Defamation case: Ramani couldn’t prove remarks made for public good, says MJ Akbar

Defamation case: Ramani couldn’t prove remarks made for public good, says MJ Akbar
By: Express News Service | New Delhi | Updated: November 11, 2020 3:08:02 am

Ramani had last year levelled allegations of sexual misconduct and harassment against Akbar, who subsequently resigned from the Union cabinet and filed the defamation case. (File)

Rebutting journalist Priya Ramani’s final arguments, former Union minister M J Akbar on Tuesday told a Delhi court through his lawyer that Ramani could not discharge her duty of proving that her statements were made for public good.

Stating that the burden of “proving the existence of truth, good faith, public interest and public good is on the accused”, senior advocate Geeta Luthra made her rebuttal on behalf of Akbar: “The accused did not discharge this burden. The accused hasn’t shown due care and caution. The courts have set an extremely high standard for due care and caution. You can’t tarnish a person’s reputation just like this. You have to show that what you said was not reckless, was not careless, was with due care and caution, and was the statement of a responsible person.”

Ramani had levelled allegations of sexual misconduct and harassment against Akbar, who sued her and resigned from the Union Council of Ministers in 2018.

On previous dates, Ramani’s lawyer, senior advocate Rebecca John, had told the court that Ramani deserves to be acquitted since she has been “able to show the truth and public good of her statements made in public domain”.

Luthra’s rebuttal could not be completed on Tuesday and will be heard on Wednesday.

On John’s argument that the entire article in ‘Vogue’ written by Ramani was not on Akbar, Luthra told the court of Additional Chief Metropolitan Magistrate Vishal Pahuja: “Read the article. I read it as an entire article; everybody reads it as an entire article. How will a common man read this? He also sees it as an entire article.”

Luthra also told the court that for some people reputation is more important than their own lives: “There is an expression; in fact, it is perhaps even in the Constitution bench judgment by the Supreme Court upholding criminal defamation that for some people reputation is more important than one’s life itself…. It is true for someone who, step by step from the 1960s, has worked hard to build his reputation…no one had ever cast any aspersion on him…. I think when the accused was cross-examined, she had said that there was nothing said ever till 8 October. It is then that my reputation got affected, which got built over years (and) cannot be tarnished like that.”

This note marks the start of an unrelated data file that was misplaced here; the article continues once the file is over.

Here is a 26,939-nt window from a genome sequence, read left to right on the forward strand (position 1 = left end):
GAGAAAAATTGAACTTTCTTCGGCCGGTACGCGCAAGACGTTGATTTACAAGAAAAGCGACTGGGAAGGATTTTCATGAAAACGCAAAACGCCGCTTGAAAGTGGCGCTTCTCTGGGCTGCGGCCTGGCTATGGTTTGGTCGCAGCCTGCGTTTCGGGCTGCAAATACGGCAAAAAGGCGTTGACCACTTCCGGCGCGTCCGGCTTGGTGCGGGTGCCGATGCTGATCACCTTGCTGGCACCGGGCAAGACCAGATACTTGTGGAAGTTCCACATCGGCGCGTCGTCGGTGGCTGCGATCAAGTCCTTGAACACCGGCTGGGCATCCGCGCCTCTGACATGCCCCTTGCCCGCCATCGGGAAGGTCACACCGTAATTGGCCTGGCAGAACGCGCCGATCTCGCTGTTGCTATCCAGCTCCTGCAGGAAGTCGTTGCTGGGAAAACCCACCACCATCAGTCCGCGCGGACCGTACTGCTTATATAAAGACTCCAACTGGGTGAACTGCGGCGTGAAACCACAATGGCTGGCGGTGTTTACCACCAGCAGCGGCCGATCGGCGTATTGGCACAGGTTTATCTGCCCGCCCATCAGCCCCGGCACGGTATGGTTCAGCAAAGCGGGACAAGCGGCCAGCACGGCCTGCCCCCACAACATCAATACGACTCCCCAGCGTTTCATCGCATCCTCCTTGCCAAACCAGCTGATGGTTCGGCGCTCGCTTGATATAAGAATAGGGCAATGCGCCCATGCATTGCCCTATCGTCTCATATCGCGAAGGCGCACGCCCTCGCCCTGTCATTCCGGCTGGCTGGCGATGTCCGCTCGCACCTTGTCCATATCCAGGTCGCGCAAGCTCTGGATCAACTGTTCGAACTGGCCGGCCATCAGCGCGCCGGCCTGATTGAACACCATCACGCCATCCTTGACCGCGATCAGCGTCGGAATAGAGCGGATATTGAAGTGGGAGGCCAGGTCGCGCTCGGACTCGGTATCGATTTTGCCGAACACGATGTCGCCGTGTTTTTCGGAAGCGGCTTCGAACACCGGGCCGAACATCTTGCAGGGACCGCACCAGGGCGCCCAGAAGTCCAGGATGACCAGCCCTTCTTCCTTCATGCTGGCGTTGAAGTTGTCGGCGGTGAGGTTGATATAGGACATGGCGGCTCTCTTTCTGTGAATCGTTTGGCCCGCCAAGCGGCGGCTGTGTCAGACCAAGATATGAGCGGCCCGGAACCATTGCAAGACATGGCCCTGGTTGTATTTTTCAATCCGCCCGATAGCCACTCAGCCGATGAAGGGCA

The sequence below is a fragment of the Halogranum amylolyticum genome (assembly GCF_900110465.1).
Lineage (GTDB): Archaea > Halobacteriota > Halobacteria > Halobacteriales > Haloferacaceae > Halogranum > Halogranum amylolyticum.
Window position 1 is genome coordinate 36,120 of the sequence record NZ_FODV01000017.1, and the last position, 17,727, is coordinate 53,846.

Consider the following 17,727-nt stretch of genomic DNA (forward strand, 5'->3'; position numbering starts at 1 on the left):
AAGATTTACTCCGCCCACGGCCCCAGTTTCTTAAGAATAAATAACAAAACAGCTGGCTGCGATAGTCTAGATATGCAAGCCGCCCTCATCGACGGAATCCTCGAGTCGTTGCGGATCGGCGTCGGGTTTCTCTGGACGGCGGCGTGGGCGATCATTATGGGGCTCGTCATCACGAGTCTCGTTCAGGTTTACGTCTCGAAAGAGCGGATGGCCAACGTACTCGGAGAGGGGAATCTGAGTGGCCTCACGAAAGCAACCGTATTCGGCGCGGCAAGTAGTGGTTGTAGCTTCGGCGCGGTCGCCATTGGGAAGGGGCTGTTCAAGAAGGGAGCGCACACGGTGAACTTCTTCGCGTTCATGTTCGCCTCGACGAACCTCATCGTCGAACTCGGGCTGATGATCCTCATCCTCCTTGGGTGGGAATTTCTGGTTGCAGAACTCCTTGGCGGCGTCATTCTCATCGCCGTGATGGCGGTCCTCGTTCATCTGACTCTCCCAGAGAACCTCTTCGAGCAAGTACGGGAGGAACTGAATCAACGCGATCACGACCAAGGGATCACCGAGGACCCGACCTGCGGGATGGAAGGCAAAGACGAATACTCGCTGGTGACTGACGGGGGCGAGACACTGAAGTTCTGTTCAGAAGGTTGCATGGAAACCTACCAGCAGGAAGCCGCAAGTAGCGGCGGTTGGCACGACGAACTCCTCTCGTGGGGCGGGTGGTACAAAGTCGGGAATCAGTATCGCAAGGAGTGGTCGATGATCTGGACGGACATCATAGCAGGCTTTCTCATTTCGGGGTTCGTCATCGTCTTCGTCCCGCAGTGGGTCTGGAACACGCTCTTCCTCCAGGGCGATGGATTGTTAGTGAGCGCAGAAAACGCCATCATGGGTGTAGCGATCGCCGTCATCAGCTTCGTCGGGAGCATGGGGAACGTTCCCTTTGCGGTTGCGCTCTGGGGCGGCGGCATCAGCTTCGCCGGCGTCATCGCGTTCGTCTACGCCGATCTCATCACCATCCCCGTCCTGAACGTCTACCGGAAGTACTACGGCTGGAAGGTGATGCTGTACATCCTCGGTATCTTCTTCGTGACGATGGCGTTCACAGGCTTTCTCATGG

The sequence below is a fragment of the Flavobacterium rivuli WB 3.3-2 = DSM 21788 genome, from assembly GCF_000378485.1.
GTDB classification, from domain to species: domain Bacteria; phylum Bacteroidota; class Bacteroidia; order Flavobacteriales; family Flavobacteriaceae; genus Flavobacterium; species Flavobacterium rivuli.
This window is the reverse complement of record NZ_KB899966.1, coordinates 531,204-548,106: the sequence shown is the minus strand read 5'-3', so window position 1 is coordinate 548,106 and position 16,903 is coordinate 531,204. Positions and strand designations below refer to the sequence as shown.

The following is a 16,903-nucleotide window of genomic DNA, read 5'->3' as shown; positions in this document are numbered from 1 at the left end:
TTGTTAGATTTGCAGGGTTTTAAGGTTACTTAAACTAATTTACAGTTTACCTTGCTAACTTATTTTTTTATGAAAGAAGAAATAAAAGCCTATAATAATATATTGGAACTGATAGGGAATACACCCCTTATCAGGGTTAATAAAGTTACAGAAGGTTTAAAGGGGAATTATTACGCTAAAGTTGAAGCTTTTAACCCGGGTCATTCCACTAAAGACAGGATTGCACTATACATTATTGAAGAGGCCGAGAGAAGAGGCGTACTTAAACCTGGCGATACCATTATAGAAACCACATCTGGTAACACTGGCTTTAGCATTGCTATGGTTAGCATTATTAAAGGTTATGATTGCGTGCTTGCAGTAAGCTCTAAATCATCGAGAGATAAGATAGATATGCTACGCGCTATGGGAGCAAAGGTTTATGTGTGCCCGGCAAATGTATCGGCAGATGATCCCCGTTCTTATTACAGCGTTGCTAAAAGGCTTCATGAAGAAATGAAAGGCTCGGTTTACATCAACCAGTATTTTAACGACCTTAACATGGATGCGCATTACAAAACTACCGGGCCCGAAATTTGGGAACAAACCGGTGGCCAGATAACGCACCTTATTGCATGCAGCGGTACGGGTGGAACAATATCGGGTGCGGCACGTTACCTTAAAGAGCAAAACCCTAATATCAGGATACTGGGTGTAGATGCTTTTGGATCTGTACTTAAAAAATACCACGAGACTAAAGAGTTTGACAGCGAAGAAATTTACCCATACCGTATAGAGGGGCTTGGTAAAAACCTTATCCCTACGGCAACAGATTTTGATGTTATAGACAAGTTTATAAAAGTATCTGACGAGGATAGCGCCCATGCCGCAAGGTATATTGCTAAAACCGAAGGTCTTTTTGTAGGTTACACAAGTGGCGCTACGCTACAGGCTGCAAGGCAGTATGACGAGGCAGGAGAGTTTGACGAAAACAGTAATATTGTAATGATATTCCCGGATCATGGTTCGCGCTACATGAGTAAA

Luthra told the court that the allegations made against Akbar were not put “in the court’s space”. She argued, “What I find most offensive is you put it in public space, where I have no opportunity to answer unless I get into a slanging match. You put it on Twitter.”

At one point, Luthra also told the court that she is not concerned about Ramani’s reputation.

“At some point, my colleague appearing for the accused also pointed out that the accused also has a reputation. I am not concerned. That is not the subject matter of this list…it is a wholly immaterial fact and not a matter which is a matter of argument. We were not going into her reputation. We are not concerned with it. We are concerned with Mr Akbar’s reputation,” she said.

Reiterating from her final arguments that calling someone a predator is per se defamatory, Luthra told the court, “What does she call him? Media’s biggest predator on what basis? What is the due care and caution?…Are you doing something for public good? Are you doing it for some other vengeance? And an incorrect statement which she doesn’t correct…saying that you don’t apologise on Twitter.

“Making an apology for saying something that was wrong doesn’t make you a lesser person but definitely shows your scant regard for truth.”

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